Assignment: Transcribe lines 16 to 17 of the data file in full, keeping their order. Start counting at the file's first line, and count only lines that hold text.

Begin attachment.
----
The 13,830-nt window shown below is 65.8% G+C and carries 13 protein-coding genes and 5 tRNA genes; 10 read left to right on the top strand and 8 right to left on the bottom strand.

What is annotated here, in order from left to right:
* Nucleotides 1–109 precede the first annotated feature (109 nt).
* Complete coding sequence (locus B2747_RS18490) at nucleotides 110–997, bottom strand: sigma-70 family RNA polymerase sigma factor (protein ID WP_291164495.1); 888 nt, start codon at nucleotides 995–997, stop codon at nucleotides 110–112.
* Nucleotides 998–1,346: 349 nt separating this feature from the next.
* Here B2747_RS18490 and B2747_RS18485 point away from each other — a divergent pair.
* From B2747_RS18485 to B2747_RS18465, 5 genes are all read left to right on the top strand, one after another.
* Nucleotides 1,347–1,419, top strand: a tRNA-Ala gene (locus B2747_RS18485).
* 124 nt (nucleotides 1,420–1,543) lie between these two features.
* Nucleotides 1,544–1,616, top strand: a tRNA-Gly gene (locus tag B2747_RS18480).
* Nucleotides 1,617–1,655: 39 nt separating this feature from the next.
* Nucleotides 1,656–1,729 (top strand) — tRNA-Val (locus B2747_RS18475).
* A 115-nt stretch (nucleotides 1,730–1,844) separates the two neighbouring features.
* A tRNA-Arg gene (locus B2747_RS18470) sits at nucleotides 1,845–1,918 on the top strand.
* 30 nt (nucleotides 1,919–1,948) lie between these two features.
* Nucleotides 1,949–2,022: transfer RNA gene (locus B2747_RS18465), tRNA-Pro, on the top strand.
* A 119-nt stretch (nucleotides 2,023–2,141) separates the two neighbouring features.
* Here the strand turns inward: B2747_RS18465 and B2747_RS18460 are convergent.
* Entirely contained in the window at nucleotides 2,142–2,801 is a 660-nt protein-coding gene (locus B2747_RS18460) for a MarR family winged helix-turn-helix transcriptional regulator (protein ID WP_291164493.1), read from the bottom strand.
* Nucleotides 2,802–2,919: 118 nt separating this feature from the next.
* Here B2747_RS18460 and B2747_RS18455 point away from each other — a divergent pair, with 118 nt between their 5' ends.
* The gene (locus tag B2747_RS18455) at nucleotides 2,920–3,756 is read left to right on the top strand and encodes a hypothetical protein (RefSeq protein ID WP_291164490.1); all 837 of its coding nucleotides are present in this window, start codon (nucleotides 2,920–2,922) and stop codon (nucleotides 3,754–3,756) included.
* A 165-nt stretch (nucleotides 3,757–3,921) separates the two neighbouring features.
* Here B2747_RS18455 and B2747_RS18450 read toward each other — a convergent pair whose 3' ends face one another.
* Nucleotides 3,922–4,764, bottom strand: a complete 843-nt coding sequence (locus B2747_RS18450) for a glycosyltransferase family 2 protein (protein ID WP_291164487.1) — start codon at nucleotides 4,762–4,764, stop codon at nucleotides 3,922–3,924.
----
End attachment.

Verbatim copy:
* Nucleotides 1,949–2,022: transfer RNA gene (locus B2747_RS18465), tRNA-Pro, on the top strand.
* A 119-nt stretch (nucleotides 2,023–2,141) separates the two neighbouring features.